The first Japanese person to set foot on American soil was Manjiro Nakahama, a 14-year-old fisherman who was rescued in 1841 by an American whaling vessel and brought to the U.S., where he received a full education in English. This was during the era of sakoku (“chained country”), when Japan was officially shut off from contact from the outside world except for a single Dutch trading outpost in Nagasaki, and it was death for a Japanese person to travel abroad or have contact with foreigners. After 12 years of living outside Japan, “John” Manjiro went home, determined to try to convince his country to end its isolationist policy. When Admiral Perry’s Black Ships arrived in 1853, John Manjiro became an important figure, acting as translator and interpreter between the two parties and communicating what he’d seen in the U.S. to the Shogunate, including American ideals like on democracy. He went on to teach English, mathematics and ocean navigation, and was a major inspiration to future reformers like Ryoma Sakamoto, the “Che Guevara” of the Meiji Restoration. His contribution to the positive relationship between the U.S. and Japan in those early days can’t be overrated. I read recently that the home he lived in in Fairhaven, Mass., will be opening as a museum in honor of the first Japanese to live in America, on May 7. If you’re in the area, go check it out!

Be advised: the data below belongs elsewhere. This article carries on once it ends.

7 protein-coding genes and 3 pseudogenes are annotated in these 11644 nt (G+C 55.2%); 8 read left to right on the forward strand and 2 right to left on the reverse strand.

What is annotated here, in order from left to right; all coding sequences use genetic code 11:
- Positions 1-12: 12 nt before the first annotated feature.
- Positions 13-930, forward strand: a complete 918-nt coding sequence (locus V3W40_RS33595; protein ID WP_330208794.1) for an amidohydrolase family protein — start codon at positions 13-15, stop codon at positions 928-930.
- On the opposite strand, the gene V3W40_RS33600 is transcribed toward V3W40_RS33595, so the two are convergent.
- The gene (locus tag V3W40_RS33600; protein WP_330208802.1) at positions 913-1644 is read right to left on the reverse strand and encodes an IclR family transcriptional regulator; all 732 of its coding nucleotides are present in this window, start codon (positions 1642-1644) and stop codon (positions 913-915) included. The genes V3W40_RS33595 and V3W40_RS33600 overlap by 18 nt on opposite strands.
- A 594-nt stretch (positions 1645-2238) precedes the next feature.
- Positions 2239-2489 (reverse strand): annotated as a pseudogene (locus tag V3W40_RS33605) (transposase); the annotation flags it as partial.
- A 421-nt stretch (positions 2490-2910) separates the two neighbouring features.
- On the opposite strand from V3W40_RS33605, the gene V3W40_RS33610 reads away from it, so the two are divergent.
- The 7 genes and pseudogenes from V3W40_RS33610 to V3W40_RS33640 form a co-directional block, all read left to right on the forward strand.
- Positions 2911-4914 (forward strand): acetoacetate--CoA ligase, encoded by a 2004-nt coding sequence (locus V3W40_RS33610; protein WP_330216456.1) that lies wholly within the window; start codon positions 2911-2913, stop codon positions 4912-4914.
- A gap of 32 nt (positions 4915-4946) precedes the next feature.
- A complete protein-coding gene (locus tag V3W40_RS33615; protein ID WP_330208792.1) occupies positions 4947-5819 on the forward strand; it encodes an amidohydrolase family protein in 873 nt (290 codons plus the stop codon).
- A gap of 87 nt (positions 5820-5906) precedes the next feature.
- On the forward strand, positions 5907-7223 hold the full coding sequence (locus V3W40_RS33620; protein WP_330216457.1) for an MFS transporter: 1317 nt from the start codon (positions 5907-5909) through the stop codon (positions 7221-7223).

John Manjiro is the first Japanese to live in the U.S., and was an important bridge between the two countries.